Chone Figgins was terrible to start the season, and finished in a funk. The Los Angeles Angels hope for the playoffs he'll revert to midseason form, as arguably baseball's best hitter.

On May 28, Figgins was hitting .133. He got a few days off, returned to the lineup on May 31 and went 3-4. From that point on, the leadoff hitter raised his average through the roof and took the Angels along with him.

Since May 31, the former Salt Lake player is hitting a major league-best .381, helping the AL West champion Angels into a first-round playoff series against the Boston Red Sox.

His hot bat and prowess on the basepaths make the 5-foot-8 speedster as much of a threat as Vladimir Guerrero's towering home runs.

"He has showed up in a big way," manager Mike Scioscia said.

Figgins will try to end an 0-for-22 slump at the plate when the best-of-5 AL division series opens Wednesday at Boston's Fenway Park.

"I don't see no down notes, nope," he said. "Everything still feels good, that's the good part about it."

Scioscia figures Figgins will be freshened by two days' rest, as he was at the end of May. The switch-hitter missed two weeks in August because of an injured left wrist. Apparently it's bothering him again because he has been wearing a cortisone patch.

In mid-September, Scioscia moved Figgins from third base — where he made most of his starts this season — to right field. He also started a handful of times at second. But the switches didn't affect his hitting.

And if Figgins can get on base, he'll be a distraction to Boston's pitchers. He swiped 40 bases for the third consecutive season.

REPORT LINKS SCHOENEWEIS TO STEROIDS: Relief pitcher Scott Schoeneweis received six shipments of steroids in 2003 and 2004 from the Florida pharmacy under investigation for illegal distribution of performance-enhancing drugs, ESPN.com reported Monday.

Schoeneweis, then with the Chicago White Sox and now with the New York Mets, was prescribed the steroids by Ramon Scruggs of the New Hope Health Center in Tustin, Calif., the Web site said. Scruggs also wrote prescriptions for Toronto third baseman Troy Glaus.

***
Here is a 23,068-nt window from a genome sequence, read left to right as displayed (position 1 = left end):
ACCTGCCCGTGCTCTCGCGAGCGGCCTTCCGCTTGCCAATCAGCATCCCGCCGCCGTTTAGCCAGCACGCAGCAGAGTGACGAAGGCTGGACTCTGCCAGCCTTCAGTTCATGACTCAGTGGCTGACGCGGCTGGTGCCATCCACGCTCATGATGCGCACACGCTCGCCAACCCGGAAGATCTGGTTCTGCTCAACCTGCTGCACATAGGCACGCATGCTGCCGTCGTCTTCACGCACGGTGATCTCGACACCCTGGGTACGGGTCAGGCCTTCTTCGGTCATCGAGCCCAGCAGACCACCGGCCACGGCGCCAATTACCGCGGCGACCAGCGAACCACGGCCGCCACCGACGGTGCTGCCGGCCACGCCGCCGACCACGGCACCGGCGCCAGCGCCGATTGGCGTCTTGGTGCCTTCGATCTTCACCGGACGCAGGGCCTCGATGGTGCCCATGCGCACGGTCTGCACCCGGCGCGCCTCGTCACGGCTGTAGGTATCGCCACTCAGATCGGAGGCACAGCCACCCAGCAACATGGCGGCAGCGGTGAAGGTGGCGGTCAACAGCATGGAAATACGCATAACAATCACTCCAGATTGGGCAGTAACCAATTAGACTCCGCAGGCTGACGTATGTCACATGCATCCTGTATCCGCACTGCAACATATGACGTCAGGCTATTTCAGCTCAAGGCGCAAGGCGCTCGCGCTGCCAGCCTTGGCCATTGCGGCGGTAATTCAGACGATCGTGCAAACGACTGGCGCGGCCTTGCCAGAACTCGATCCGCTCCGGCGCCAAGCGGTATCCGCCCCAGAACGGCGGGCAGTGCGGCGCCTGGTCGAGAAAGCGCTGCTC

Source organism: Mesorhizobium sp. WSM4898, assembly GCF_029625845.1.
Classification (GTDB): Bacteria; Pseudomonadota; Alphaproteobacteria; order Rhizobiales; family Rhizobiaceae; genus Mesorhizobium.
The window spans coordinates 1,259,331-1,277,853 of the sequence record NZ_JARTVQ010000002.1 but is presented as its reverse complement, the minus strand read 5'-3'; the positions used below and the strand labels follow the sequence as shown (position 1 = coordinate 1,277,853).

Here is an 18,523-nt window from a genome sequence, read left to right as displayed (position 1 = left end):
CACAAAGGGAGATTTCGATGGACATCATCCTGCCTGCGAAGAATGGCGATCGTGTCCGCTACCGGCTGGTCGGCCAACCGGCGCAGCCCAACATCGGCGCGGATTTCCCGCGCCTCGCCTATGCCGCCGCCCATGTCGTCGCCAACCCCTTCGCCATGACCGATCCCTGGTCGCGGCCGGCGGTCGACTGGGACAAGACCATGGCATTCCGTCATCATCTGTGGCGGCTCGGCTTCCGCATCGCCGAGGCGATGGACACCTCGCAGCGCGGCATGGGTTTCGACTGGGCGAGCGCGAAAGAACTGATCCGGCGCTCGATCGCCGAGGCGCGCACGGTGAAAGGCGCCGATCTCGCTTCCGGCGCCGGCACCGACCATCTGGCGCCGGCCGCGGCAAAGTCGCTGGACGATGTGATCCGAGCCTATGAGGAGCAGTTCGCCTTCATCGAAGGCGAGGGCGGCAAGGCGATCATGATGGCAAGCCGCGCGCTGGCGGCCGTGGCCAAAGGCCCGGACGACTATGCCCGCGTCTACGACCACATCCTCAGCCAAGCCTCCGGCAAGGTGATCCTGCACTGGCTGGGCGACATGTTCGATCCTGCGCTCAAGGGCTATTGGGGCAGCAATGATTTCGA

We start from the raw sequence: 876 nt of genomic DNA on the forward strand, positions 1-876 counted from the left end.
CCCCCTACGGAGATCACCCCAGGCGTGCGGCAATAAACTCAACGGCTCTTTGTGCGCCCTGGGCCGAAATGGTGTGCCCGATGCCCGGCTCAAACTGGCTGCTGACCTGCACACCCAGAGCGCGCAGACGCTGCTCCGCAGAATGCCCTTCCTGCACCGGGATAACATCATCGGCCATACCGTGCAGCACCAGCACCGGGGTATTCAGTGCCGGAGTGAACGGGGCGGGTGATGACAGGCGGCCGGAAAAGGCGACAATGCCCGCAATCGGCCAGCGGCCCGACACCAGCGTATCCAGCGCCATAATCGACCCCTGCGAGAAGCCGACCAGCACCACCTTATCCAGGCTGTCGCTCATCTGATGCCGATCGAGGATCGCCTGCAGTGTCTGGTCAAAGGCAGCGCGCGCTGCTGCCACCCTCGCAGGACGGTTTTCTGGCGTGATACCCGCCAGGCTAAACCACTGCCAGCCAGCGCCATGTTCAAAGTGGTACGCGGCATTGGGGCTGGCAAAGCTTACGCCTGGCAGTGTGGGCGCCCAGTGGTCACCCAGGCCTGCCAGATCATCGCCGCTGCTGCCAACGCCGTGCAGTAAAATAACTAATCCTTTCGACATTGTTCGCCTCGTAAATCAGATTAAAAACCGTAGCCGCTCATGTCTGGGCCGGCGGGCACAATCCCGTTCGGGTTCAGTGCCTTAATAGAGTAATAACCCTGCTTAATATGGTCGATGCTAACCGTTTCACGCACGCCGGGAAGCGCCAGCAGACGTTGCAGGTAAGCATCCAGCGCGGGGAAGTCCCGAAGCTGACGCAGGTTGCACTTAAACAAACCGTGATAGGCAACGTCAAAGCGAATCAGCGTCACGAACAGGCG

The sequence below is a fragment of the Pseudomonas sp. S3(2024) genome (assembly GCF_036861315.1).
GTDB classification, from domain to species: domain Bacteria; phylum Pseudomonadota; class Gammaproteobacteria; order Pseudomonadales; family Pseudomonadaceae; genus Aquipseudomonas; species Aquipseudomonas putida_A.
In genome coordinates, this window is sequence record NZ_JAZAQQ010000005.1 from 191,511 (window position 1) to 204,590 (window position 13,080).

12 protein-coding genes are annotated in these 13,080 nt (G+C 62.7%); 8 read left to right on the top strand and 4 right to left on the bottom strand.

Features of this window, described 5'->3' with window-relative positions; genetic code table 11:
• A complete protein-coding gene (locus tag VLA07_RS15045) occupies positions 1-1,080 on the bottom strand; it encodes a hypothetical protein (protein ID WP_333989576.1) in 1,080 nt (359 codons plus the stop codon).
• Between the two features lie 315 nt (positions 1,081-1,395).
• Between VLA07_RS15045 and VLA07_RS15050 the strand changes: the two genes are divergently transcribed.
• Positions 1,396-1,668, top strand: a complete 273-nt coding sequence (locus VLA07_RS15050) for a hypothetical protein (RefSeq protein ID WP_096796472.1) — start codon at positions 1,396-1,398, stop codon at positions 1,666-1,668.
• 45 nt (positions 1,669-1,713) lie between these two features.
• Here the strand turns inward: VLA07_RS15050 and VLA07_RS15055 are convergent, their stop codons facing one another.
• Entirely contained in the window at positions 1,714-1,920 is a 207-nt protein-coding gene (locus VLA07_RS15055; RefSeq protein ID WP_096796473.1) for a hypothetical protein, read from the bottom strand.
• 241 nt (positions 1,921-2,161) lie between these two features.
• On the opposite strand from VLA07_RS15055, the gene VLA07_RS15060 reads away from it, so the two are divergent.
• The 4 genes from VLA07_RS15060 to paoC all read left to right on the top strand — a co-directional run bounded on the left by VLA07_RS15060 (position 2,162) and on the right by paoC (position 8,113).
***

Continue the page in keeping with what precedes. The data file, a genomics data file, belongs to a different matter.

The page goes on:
The name of Schoeneweis, a survivor of testicular cancer, appears on packages sent to Comiskey Park in 2003 and 2004 by Signature Pharmacy, ESPN.com said, citing a source in Florida close to the investigation. Schoeneweis spent $1,160 and received testosterone and stanozolol, it said.

MATSUI LIKELY TO DH: Hideki Matsui will likely be a designated hitter when the New York Yankees open the playoffs Thursday at Cleveland.

Matsui hit just .185 in September with two homers and 12 RBIs and had fluid drained from his right knee on Sunday in New York.

Yankees manager Joe Torre said Monday that Johnny Damon could start in left field and that he also was thinking about using rookie Shelley Duncan, a right-handed hitter, against C.C. Sabathia in Game 1.

"I'm pretty comfortable with way Johnny's played left field," Torre said.

Matsui hit .274 with eight homers and 23 RBIs in 164 at-bats against left-handers, and Duncan hit .303 (10-for-33) with three homers and 10 RBIs against them.

DICE-K TO PITCH GAME 2: Daisuke Matsuzaka will follow Josh Beckett in Boston's postseason rotation against the Angels, leaving Curt Schilling for Game 3 when the series shifts to Anaheim.

The Red Sox decided to have Schilling pitch on Sunday instead of Friday to give him two extra days of rest. If Boston's first-round series goes the full five games, Schilling would be in line to pitch the opener of the AL championship series against the New York Yankees or Cleveland.

"We're trying to gear up for 2 1/2 or 3 weeks of starts," manager Terry Francona said Monday.

Schilling last pitched Sept. 25, when he allowed one run in six innings of a 7-3 victory over Oakland. Francona isn't worried that Schilling will be rusty.

"I really don't have any qualms about it or I wouldn't have done it," Francona said.